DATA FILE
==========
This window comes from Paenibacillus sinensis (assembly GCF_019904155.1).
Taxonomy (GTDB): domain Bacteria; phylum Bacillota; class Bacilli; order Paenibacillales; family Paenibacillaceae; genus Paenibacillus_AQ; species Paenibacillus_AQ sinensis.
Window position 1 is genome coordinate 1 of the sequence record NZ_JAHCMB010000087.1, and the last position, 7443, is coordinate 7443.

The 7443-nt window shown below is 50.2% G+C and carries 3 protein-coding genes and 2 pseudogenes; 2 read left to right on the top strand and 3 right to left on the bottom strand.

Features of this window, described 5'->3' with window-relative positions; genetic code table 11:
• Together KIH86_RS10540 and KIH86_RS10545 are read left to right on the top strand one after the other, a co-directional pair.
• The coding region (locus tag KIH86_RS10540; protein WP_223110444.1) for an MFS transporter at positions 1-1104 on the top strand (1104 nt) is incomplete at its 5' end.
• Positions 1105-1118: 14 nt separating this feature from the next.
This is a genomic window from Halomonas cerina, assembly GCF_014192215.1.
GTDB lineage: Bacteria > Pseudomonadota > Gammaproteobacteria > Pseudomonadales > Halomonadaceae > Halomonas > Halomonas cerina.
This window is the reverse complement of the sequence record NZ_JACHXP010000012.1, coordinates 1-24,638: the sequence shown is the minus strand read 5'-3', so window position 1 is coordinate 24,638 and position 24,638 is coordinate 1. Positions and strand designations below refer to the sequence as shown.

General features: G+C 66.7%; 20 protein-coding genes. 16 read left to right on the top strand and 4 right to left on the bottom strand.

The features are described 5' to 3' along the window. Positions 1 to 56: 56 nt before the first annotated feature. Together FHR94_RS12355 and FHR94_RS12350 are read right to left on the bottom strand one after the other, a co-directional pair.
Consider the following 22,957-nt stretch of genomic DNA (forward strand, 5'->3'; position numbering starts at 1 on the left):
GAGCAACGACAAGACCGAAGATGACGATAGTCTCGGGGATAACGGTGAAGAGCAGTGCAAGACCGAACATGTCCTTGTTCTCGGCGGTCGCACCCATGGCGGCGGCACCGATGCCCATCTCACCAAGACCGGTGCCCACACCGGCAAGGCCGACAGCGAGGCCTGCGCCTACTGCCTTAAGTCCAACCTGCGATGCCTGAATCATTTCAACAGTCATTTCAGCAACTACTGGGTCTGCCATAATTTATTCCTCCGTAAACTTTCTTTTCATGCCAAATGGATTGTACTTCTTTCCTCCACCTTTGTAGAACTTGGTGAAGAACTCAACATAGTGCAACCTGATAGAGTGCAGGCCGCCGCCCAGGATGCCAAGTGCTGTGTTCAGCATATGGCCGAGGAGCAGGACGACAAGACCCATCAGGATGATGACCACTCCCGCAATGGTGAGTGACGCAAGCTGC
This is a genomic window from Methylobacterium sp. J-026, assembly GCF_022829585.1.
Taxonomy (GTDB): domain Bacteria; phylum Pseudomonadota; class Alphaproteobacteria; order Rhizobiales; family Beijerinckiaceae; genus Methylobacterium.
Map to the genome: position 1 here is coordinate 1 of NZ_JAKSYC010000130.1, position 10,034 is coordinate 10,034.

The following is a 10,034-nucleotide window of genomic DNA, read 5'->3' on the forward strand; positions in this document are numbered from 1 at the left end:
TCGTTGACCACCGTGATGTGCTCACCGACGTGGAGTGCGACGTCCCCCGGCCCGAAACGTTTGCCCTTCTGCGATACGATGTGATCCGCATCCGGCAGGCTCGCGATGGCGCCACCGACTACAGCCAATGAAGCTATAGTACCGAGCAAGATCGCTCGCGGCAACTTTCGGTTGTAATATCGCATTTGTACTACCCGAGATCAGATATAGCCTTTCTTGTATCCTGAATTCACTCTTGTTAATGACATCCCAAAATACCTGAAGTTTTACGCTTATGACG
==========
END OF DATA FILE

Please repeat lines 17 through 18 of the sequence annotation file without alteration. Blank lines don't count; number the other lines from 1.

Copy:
Taxonomy (GTDB): domain Bacteria; phylum Pseudomonadota; class Alphaproteobacteria; order Rhizobiales; family Beijerinckiaceae; genus Methylobacterium.
Map to the genome: position 1 here is coordinate 1 of NZ_JAKSYC010000130.1, position 10,034 is coordinate 10,034.